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  1. #1
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    Protect UQ on LBCH

    Greetings everyone. I'm about to head out to Lake Lila in the ADK with my son and nephew next week, and there's a prediction of rain for at least one of the days. I'm bringing my Lawson Blue Ridge Hammock that I love, but it suddenly occurred to me that the rainfly supplied with the hammock may not protect my down underquilt. If you're not familiar with the Lawson rainfly, it essentially covers the hammock and attaches via velcro to the underside of the hammock itself. That's sufficient if you're using some sort of pad inside the hammock, but I don't think it would protect an UQ from rainfall that would run down the edges of the rainfly and possibly onto the quilt itself.

    Am I worrying over nothing, or should I be considering a separate tarp to offer more protection? Any thoughts/experiences would be very helpful, thank you.

  2. #2
    all secure in sector 7 Shug's Avatar
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    I'd bring a different tarp. I had a Lawson and if it rains your gonna have a soggy UQ!
    Shug
    Whooooo Buddy)))) All Secure in Sector Seven

  3. #3
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    Greetings
    Your Lawson rainfly is minimual coverage- you need a larger fly. Check our local venders here as many of them have ready made tarps and I've been told that Jared @ Simply Lite Designs is super quick on stitching one up for you. How long is your hammock as this will effect the tarp ridge length. There was a WL Tadpole on the FS forum that would be a much better fly for you. If $$$ is in short- a mallmart 9x12 tarp will work for this trip and give you some more time to research your options before buying. If you DIY there is RSBTR who offer precut tarps and/or all the makings.

  4. #4
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    Thanks for the replies. I've got a Go! 11-foot tarp that I'll use for this trip until I can get a longer one--I've looked at the SL tarps, so I'll likely get one of those when I get back.

  5. #5
    cougarmeat's Avatar
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    To add another stick of log on the fire - consider an under quilt protector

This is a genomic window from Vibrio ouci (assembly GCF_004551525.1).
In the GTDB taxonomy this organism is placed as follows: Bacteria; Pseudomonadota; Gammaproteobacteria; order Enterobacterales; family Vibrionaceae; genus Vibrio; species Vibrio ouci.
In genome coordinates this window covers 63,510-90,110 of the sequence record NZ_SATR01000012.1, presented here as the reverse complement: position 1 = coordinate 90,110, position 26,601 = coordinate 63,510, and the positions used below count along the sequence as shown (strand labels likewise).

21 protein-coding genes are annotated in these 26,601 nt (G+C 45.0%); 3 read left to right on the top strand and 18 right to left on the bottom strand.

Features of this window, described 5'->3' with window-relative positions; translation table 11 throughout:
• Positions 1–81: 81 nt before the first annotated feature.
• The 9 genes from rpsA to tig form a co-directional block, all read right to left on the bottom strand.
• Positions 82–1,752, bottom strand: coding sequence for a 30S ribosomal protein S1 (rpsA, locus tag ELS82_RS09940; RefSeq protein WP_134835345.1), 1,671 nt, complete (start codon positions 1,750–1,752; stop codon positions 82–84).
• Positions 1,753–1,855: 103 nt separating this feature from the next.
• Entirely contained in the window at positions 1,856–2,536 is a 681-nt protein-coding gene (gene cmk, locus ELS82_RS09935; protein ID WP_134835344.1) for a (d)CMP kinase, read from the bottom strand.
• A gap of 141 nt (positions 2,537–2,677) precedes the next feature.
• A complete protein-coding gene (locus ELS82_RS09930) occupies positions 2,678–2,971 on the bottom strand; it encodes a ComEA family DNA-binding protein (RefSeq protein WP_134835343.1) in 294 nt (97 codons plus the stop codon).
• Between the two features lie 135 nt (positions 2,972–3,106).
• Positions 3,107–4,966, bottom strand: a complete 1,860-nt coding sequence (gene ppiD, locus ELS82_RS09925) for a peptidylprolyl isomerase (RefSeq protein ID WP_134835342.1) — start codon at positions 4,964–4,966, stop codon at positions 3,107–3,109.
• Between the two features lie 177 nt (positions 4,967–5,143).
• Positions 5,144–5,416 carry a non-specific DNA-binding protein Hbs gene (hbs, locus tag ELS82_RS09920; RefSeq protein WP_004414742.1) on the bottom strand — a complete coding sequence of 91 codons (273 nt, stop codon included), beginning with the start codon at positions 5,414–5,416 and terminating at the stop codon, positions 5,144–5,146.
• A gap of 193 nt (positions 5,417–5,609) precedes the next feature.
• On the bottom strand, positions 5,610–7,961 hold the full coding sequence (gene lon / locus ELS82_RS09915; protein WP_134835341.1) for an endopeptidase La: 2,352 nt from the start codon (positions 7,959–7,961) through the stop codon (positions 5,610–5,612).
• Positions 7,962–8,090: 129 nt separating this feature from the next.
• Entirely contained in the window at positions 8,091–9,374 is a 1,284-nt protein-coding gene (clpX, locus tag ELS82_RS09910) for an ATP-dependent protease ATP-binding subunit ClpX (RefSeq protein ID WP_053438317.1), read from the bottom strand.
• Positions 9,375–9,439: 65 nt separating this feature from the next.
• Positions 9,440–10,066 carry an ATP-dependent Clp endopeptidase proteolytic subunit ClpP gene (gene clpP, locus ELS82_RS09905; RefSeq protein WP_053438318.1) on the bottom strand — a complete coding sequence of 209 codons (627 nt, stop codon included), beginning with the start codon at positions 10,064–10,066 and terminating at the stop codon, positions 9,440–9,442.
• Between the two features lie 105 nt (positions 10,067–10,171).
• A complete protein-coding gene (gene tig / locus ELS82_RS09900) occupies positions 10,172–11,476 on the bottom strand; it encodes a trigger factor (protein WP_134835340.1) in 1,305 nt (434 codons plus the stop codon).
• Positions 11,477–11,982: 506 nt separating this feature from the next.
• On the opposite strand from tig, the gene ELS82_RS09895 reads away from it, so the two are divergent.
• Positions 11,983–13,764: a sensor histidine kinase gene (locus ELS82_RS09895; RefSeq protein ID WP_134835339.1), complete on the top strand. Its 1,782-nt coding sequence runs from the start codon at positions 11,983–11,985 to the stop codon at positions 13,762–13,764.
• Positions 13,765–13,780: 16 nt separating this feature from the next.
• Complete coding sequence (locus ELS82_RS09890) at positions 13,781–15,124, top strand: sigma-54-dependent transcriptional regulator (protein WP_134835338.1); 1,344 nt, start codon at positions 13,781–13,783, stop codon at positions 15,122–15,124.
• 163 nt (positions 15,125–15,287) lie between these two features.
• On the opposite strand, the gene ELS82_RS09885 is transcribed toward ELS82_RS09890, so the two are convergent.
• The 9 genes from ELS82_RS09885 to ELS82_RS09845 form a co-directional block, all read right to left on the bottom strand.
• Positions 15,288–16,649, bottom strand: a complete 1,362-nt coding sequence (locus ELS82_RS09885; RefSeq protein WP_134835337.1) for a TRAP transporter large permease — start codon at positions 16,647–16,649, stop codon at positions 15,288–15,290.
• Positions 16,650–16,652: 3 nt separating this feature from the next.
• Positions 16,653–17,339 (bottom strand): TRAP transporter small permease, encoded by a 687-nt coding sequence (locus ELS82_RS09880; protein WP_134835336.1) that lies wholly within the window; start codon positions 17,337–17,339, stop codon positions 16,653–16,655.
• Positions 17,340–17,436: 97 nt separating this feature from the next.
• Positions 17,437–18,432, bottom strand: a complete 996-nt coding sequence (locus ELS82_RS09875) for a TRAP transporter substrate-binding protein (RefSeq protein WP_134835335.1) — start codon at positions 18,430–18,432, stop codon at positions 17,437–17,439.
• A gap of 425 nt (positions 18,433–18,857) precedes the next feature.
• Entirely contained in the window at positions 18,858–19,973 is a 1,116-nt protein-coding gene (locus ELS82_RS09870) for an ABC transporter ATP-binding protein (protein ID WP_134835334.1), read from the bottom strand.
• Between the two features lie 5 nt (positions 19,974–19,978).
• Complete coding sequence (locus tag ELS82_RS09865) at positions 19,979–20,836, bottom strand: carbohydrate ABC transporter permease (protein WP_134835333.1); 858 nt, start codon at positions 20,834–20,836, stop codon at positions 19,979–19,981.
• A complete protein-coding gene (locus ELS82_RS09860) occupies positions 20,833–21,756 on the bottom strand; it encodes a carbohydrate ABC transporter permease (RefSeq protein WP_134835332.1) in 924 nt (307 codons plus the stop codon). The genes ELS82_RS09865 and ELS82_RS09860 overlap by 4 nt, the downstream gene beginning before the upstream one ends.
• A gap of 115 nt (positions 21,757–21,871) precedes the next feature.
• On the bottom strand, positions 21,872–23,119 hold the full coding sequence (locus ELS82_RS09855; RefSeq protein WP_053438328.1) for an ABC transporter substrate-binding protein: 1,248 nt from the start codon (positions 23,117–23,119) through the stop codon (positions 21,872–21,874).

In order to see what few have seen, you must go where few have gone. And DO what few have done.

  6. #6
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    Quote Originally Posted by cougarmeat View Post
    To add another stick of log on the fire - consider an under quilt protector
    I've got one of those, but I thought they were only to protect from dirt and rain 'bouncing' from below.

  7. #7
    cougarmeat's Avatar
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    Oh no - more versatile than that. If your quilt isn't quite right, the UQP envelops it to mitigate any gaps. Sometimes I use it for quick storage if I don't have another place to put some clothing or maybe I don't want some gear out in the open - so I temporarily put it in the UQP. The UQP definitely adds some degrees of warmth - especially if the wind changes such that your tarp orientation because less than optimal.

    There is also posts about UQP's in the Bottom Insulation sub-forum. A point was made there than when humid mist rolls in (been there, experienced that), it covers the outside of everything. Better that it cover the outside of your UQP than your UQ.
    Last edited by cougarmeat; 10-02-2019 at 13:24.
    In order to see what few have seen, you must go where few have gone. And DO what few have done.

  8. #8
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    Quote Originally Posted by cougarmeat View Post
    Oh no - more versatile than that. If your quilt isn't quite right, the UQP envelops it to mitigate any gaps. Sometimes I use it for quick storage if I don't have another place to put some clothing or maybe I don't want some gear out in the open - so I temporarily put it in the UQP. The UQP definitely adds some degrees of warmth - especially if the wind changes such that your tarp orientation because less than optimal.

    There is also posts about UQP's in the Bottom Insulation sub-forum. A point was made there than when humid mist rolls in (been there, experienced that), it covers the outside of everything. Better that it cover the outside of your UQP than your UQ.
    Wished I'd seen this before I left for my trip (left on the 2nd). As it turns out, the UQ--I bought the Lawson UQ--offered very little warmth. The shock cords kept slipping, opening it up during the night, and when it did work, it couldn't handle the cold, which, while brisk, was still within the advertised range of the UQ. Worse, the hammock itself began twisting and torquing for reasons I can't identify and I would wake up with my back on the screen entry. All in all, a miserable three nights with that system.

  9. #9
    cougarmeat's Avatar
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    I've started carrying a couple of "string" loops and small S-biners. I prussic the loops on my hammock ridge line and attach the S-biner. Then I can slide the loop where I want it, pull up the UQ bungee suspension, and put it in the S-Biner. This gives an upward pull a the ends of the UQ. Not always necessary, but when it is, it works.

    I'm sorry your experience was "less than optimal".
    In order to see what few have seen, you must go where few have gone. And DO what few have done.

  10. #10
    hutzelbein's Avatar
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    The UQP won't protect your underquilt from water coming from above. If the Lawson hammock is anything like the Chrysalis hammock, you will need a tarp to keep your underquilt dry, because the water will run down the fly and into the underquilt.

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